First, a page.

During this unprecedented time of the spread of the novel coronavirus and the economic hardships it is causing, many people find meeting basic living expenses to be difficult. For Blacks, Latinos and people of color, COVID-19 presents even more challenges. According to the Centers for Disease Control, COVID-19 disproportionately affects Blacks, Native Americans, Hispanics and Latinos regardless of age. Loss of employment, increased medical costs and uncertainty contribute to the problem.
If you are a renter unable to meet your housing costs and face the possibility of eviction, there are solutions that can help you stay in your home. We present below resources available from federal, state and local agencies as well as non-profit organizations and private sources. State, county and city resources vary according to where you live. In addition, several legal organizations can help you understand your rights and represent you in disputes.
Know Your Rights
To understand which rules apply to you, first find out your rights as a renter. Local legal aid societies, local tenant associations, your city and county may be able to help you stay in your home. Just Shelter provides information by state. Your landlord must follow legal eviction guidelines to serve notice and evict. If you think your landlord is not acting according to the law, you can file an official complaint with your state attorney general’s office.
If you are served an eviction notice, first speak with your landlord. Explain your situation, and try to work out an agreement. Landlords may also be facing financial pressures or risk defaulting on their property loans from lack of rents. It may be more beneficial for your landlord to keep the property occupied with a negotiated rental reduction than to leave it unoccupied. According to Los Angeles real estate professional John Graff, “Most landlords would be willing to work with a good tenant who is experiencing hardship due to current events.”
If your landlord pursues an eviction notice, your state sets the terms of notice. You have the right to appear in court to contest the notice. Keep records of your payments and any correspondence or communication between you and your landlord. Some states provide a right to free counsel for housing issues. In addition, organizations like the Legal Services Corporation offer assistance in each state.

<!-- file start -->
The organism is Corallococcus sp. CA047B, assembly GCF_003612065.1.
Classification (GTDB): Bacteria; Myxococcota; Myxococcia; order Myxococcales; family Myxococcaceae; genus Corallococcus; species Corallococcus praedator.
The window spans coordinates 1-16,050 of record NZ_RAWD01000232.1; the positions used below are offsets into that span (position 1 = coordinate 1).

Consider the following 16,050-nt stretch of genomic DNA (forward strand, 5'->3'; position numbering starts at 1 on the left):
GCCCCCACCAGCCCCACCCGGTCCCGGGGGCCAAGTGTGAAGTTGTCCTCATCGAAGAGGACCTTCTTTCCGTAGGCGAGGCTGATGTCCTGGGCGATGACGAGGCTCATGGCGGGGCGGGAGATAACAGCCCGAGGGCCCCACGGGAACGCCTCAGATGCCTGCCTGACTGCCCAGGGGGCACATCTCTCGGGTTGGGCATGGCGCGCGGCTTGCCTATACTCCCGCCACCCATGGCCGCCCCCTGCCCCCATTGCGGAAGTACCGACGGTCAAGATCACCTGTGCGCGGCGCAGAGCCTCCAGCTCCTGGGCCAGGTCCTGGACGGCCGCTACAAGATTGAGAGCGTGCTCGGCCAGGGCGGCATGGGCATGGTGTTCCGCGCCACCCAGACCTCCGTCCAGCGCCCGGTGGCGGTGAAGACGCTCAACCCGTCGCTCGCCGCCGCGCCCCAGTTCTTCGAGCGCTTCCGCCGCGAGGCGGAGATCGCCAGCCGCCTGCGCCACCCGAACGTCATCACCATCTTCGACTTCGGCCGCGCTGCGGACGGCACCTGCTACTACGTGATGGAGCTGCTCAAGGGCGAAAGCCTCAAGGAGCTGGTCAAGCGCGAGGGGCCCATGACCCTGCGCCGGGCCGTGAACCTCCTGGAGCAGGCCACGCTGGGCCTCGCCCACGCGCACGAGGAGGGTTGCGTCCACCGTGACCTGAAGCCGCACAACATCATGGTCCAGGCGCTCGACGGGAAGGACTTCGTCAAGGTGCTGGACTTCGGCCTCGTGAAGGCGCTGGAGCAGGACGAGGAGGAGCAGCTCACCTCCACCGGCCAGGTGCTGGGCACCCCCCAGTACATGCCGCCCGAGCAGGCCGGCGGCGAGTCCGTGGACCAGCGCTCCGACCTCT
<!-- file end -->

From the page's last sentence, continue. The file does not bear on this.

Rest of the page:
Federal laws and directives apply to all federally backed or subsidized properties. They also apply to renters who receive federal housing assistance. Federal eviction protection under the CARES Act during the COVID-19 crisis, which covers approximately 25% of renters, ends at the end of July 2020. If you are in arrears, landlords who get federal assistance or have federally backed mortgages can file eviction notices after July 25, 2020. However, if you or your landlord do not participate in federally backed housing programs, federal rules do not apply.
There are several websites that list properties that are covered by the CARES Act, including one by the National Low Income Housing Coalition and one by ProPublica. Renters can research properties in their states to find out if theirs is included.
As of this writing in early July 2020, both the Senate and the House of Representatives have introduced legislation to extend protection from eviction and provide and financial assistance for renters. The HEROES Act would extend the moratorium on evictions for 12 months. After the end of the moratorium, landlords would be required to provide a 30-day advance notice of eviction.